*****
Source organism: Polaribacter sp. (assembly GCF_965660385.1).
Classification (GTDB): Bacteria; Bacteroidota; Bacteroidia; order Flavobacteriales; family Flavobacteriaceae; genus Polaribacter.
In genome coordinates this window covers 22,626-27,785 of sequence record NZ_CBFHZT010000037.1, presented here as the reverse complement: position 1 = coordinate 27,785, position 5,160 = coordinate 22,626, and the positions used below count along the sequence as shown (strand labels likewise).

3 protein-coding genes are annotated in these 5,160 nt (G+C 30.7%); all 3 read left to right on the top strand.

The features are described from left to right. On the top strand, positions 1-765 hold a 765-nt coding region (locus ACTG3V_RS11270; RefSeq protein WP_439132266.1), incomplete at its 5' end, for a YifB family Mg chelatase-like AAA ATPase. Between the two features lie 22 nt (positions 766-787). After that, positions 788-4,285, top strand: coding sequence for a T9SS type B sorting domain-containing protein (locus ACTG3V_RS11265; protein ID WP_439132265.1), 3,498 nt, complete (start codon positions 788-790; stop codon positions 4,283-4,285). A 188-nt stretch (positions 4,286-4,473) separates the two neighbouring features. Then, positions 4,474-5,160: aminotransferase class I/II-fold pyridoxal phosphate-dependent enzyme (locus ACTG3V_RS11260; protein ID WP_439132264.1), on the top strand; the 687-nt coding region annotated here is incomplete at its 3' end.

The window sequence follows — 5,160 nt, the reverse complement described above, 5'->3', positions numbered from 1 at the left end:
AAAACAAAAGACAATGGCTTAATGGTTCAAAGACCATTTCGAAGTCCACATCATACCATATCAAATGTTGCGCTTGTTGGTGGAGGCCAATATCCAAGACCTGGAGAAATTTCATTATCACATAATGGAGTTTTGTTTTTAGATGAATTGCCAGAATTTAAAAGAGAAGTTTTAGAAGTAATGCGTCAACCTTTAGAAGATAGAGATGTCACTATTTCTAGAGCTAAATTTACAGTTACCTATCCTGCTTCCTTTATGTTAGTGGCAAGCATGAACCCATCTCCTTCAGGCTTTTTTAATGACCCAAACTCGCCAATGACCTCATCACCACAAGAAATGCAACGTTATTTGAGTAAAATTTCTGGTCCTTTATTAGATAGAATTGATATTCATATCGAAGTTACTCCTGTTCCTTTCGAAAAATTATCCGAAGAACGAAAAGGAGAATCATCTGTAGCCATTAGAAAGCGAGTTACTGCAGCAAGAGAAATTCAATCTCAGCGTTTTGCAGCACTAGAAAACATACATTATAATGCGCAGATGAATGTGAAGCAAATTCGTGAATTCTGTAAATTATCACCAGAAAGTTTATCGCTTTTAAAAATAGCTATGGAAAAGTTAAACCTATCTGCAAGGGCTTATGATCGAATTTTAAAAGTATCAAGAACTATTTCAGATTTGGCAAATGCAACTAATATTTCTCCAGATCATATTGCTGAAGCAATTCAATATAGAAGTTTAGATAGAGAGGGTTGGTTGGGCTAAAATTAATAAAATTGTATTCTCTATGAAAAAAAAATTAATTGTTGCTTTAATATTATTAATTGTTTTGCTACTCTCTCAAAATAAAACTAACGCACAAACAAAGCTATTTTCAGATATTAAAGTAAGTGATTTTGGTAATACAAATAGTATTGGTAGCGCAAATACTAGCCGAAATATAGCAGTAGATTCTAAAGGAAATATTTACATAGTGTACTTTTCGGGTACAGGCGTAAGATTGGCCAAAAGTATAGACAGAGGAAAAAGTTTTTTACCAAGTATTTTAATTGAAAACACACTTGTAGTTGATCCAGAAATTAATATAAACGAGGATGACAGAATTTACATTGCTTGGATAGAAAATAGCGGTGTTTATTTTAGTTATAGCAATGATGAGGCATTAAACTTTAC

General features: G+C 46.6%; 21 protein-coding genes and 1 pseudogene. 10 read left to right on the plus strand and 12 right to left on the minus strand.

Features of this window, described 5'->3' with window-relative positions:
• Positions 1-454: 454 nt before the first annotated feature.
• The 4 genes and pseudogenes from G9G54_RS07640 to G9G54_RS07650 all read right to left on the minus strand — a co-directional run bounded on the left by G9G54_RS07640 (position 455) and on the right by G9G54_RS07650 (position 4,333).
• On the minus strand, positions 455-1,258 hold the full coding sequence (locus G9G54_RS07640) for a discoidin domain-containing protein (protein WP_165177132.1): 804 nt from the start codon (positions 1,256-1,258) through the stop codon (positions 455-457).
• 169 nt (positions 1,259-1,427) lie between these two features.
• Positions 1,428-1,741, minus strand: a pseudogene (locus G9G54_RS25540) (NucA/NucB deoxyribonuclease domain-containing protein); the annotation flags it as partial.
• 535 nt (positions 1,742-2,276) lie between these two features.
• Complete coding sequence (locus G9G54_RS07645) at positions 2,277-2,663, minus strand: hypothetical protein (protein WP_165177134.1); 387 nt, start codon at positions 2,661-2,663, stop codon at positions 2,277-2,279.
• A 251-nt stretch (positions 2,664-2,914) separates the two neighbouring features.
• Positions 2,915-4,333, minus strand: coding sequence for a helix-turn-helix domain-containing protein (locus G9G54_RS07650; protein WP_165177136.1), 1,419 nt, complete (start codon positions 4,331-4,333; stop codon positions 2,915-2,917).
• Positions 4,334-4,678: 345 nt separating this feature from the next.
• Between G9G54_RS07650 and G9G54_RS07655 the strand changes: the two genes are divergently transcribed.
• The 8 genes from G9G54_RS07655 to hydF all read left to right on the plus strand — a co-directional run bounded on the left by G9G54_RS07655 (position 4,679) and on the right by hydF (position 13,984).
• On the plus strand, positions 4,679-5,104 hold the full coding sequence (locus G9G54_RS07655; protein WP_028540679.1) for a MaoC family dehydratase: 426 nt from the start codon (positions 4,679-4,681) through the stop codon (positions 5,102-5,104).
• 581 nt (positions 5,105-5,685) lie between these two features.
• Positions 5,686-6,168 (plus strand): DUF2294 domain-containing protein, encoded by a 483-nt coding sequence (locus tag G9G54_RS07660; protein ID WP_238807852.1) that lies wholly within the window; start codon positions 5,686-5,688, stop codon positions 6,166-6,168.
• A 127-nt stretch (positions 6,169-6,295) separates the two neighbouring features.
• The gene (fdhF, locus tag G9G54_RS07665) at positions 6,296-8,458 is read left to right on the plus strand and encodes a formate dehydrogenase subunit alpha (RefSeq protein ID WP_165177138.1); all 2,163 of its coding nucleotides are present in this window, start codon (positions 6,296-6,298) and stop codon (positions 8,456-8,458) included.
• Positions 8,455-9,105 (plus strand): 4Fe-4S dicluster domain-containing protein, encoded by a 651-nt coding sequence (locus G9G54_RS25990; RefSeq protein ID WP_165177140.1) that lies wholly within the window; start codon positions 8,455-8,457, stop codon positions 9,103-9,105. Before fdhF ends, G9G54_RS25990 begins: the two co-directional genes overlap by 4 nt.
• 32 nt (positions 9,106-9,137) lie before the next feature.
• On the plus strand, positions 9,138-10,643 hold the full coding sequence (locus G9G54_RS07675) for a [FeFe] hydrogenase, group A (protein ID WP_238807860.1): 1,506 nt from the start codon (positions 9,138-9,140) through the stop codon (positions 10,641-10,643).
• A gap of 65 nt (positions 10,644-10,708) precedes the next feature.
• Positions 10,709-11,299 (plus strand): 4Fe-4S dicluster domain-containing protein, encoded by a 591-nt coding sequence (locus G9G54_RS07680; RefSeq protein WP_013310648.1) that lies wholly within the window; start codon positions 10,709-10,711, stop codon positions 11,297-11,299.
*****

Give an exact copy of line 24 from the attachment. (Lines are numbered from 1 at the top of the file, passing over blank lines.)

• Positions 5,686-6,168 (plus strand): DUF2294 domain-containing protein, encoded by a 483-nt coding sequence (locus tag G9G54_RS07660; protein ID WP_238807852.1) that lies wholly within the window; start codon positions 5,686-5,688, stop codon positions 6,166-6,168.